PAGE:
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How Good Are Swallows FC? Can They Mount a PSL Title Challenge?

How Good Are Swallows FC? Can They Mount a PSL Title Challenge? Laduma Analytics analyzes the surprise packages of the DSTV Prem.

Moroka Swallows FC Tactics Truter Gamildien

The question on everyone’s mind after the 1-1 draw with champions Mamelodi Sundowns this past weekend is this – Just how good are this Swallows side, and can they mount a serious title challenge?

Brandon Truter will take a point away to Sundowns as a positive, especially when you consider that it was a 97th minute equalizer that secured them the point. Swallows were reserved and a bit underwhelming in the first half, barely creating any meaningful chances. The xG shot map below shows the only shot they had in the first half, a Gamildien effort that was blocked and didn’t even trouble Onyango.

They found more spaces in the second half, and created more chances as well, with the ongoing pressure paying off with Musa Nyatama’s equalizer deep into injury time. Sundowns had opportunities to stretch their lead in the second half, but none were taken.

Are They Dependent on Penalties?

One of the most talked about aspects about this side is the number of goals they have scored from penalties. No team has been awarded more penalties than Swallows (joint-most with four). Only one of the penalties they have scored has not been a decisive goal, the other three ensured one draw and two wins, securing 5 points for the side. Yet, even without the points, they’d be sitting comfortably in third on the table. Do penalties really make this side?

Looking at Swallows’ Expected Goals (xG) may give us a better idea of how good this Swallows team has been over the season. xG approximates the quality of chances a team is creating, and the reverse (Expected goals Against or xGA) measures the quality of chances the team are conceding. Over time it can help us see if teams have been overperforming, underperforming, lucky or just unlucky. For example, last season we wrote about how Chiefs were overperforming their xG in the first half the season (they were scoring some really low quality chances at an unsustainable rate), and the second half of the season evened out. In Swallows’ case, it may help us to see beyond the penalties.

The chart above shows their Expected Goal difference in their matches (TTM and Baroka games not televised). It excludes penalty goals, so we can look at how good their chances are without penalties, which currently make up almost a quarter of their goals. While the Dube Birds don’t create too many chances (they are ninth in the league for chances created per 90 mins), the few they create have been good enough. 

So far, the Maritzburg game is the only one that can be said they won undeservedly. If anything, Swallows were improving on the creative offset as the season went. The last few games shown have seen them create better chances than their opponents, except against Sundowns on Saturday. Overall, they average 0.94 non-penalty xG per game, which is close to the one non-penalty goal they actually score per game.

The defence, however, is where the issues could lie. It has been a key part to their impressive results, conceding eight goals in 13 games, with only Sundowns conceding less. However, their average of 0.46 non-penalty goals conceded per game is almost half their average 0.92 xGA (Expected Goals Against), indicating their opponents have just not been ruthless when allowed to shoot at Virgil Vries. Put simply they have conceded six non-penalty goals, which is about six fewer than they should. Should things remain the same over time, we’ll probably start to see Swallows leaking more goals.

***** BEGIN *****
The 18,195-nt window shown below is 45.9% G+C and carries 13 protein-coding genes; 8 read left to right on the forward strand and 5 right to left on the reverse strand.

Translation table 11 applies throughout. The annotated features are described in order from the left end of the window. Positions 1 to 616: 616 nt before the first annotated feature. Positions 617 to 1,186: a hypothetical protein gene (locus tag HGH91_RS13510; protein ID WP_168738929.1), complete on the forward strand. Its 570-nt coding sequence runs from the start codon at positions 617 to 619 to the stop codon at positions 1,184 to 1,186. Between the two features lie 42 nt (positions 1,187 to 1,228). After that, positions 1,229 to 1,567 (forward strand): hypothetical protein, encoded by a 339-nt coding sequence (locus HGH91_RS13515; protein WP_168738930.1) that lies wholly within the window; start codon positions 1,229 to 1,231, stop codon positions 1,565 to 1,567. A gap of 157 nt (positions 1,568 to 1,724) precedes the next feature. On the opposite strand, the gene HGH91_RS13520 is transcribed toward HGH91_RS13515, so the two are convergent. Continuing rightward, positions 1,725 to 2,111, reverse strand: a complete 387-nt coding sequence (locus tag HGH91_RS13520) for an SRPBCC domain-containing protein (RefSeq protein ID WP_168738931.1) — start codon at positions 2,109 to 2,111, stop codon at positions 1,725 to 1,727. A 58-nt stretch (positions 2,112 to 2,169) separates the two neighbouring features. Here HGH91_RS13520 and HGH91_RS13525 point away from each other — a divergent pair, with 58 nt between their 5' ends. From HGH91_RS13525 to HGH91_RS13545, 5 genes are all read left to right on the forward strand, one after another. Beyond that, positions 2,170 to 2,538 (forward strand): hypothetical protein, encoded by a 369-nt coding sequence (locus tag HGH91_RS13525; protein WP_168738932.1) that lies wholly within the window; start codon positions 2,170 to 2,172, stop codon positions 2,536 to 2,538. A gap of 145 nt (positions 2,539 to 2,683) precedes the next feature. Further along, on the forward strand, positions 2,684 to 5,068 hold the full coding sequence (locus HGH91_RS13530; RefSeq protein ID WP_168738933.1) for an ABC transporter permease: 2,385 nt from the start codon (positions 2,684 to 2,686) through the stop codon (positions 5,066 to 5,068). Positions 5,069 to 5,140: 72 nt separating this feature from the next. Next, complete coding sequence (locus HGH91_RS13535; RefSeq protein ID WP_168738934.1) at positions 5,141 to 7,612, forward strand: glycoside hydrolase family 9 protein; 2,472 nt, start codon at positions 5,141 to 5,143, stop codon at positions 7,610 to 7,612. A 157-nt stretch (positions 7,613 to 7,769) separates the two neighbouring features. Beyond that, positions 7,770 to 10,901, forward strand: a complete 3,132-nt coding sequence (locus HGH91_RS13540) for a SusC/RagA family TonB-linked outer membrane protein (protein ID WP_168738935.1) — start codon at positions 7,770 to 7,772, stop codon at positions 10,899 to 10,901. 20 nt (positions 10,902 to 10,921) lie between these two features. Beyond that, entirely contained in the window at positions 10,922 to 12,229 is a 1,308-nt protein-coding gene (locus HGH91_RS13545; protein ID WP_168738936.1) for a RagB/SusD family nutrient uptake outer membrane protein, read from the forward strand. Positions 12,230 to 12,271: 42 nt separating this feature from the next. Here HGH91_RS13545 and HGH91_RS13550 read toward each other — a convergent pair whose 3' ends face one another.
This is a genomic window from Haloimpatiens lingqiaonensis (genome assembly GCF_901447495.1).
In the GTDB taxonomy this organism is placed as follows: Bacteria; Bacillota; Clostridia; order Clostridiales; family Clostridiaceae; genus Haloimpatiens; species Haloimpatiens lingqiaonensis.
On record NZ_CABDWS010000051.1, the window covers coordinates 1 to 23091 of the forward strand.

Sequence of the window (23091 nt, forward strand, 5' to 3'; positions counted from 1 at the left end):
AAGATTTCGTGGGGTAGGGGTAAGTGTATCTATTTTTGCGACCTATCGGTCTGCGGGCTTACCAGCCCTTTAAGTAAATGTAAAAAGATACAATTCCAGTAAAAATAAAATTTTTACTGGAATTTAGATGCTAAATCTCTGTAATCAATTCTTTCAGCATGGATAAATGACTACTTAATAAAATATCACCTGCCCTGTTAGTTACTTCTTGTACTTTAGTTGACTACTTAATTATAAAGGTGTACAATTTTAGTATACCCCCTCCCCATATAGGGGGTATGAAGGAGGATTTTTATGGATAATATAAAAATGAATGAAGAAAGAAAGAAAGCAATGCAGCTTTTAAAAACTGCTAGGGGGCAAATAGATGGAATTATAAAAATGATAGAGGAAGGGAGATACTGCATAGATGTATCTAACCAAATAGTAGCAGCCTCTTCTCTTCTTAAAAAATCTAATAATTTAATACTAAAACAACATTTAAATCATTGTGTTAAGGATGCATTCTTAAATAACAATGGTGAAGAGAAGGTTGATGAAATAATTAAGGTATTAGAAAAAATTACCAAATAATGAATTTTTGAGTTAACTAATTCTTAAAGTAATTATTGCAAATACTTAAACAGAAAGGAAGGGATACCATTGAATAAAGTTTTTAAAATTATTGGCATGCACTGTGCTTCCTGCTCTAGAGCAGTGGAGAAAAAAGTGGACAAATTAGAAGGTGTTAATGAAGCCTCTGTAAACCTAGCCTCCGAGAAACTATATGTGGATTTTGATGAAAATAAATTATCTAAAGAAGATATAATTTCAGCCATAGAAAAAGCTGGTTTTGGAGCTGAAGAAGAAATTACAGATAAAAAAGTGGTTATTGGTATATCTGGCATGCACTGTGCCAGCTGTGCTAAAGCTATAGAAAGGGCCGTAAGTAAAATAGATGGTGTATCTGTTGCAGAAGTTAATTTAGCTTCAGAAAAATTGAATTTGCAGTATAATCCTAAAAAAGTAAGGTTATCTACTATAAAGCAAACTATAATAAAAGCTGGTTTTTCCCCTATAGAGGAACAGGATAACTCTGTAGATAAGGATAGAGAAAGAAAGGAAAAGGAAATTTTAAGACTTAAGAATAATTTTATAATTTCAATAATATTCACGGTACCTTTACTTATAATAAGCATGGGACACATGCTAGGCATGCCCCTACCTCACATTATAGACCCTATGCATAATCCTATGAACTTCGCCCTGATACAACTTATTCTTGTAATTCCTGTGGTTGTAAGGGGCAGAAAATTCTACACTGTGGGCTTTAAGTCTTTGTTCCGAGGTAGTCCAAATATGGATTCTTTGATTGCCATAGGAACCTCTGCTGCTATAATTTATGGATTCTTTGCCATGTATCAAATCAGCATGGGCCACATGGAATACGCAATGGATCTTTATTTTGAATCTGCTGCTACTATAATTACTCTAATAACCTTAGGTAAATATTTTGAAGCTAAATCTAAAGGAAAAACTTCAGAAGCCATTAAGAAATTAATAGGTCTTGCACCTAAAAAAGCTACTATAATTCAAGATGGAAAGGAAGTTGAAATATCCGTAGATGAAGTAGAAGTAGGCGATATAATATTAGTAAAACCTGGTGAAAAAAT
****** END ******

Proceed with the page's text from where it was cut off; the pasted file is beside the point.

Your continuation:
Ageing Players

Njabulo Ngcobo and Vuyo Mere are the only players to have played every minute of every match for the club. At 36, Mere is in his 20th PSL season since making his top-flight debut in 2001. As this extraordinary season goes on, age could become an issue for a squad whose average age is 28. One wonders if the ageing defence, which has shown signs of cracking with the high xGA, will still be able to hold out.

The Age Utility Matrix shows how often players have been utilised relative to their ages, with the top right quadrant full of players above the average age getting above average minutes. It will be interesting to see if this reliance on older players like Mokoena and Mere continues as the season goes on. We touched on how this is a very unusual season – 57 games, almost one quarter of the season, will be played in January alone. Already, four players have started in every game this season; and another three have missed just one.

Questions to Ponder?

Are there youngsters that can fill in the key roles as the season goes on, as the team plays two to three times a week for the next few months?

Have Swallows benefitted from having just league action to contend with so far, and is the squad deep enough to mount a challenge as this unprecedented season goes on?

One can argue that these are the same players that were part of a Championship winning side. The same players had the legs to go on a remarkable run in the second half of last season, losing once in the final 17 games. But these are the questions that Sundowns can probably answer easily, which Swallows FC will have to prepare for as time goes on.

For now, the fairytale continues for at least another week, before Swallows FC return to Pretoria to face the side that has dislodged them from second.

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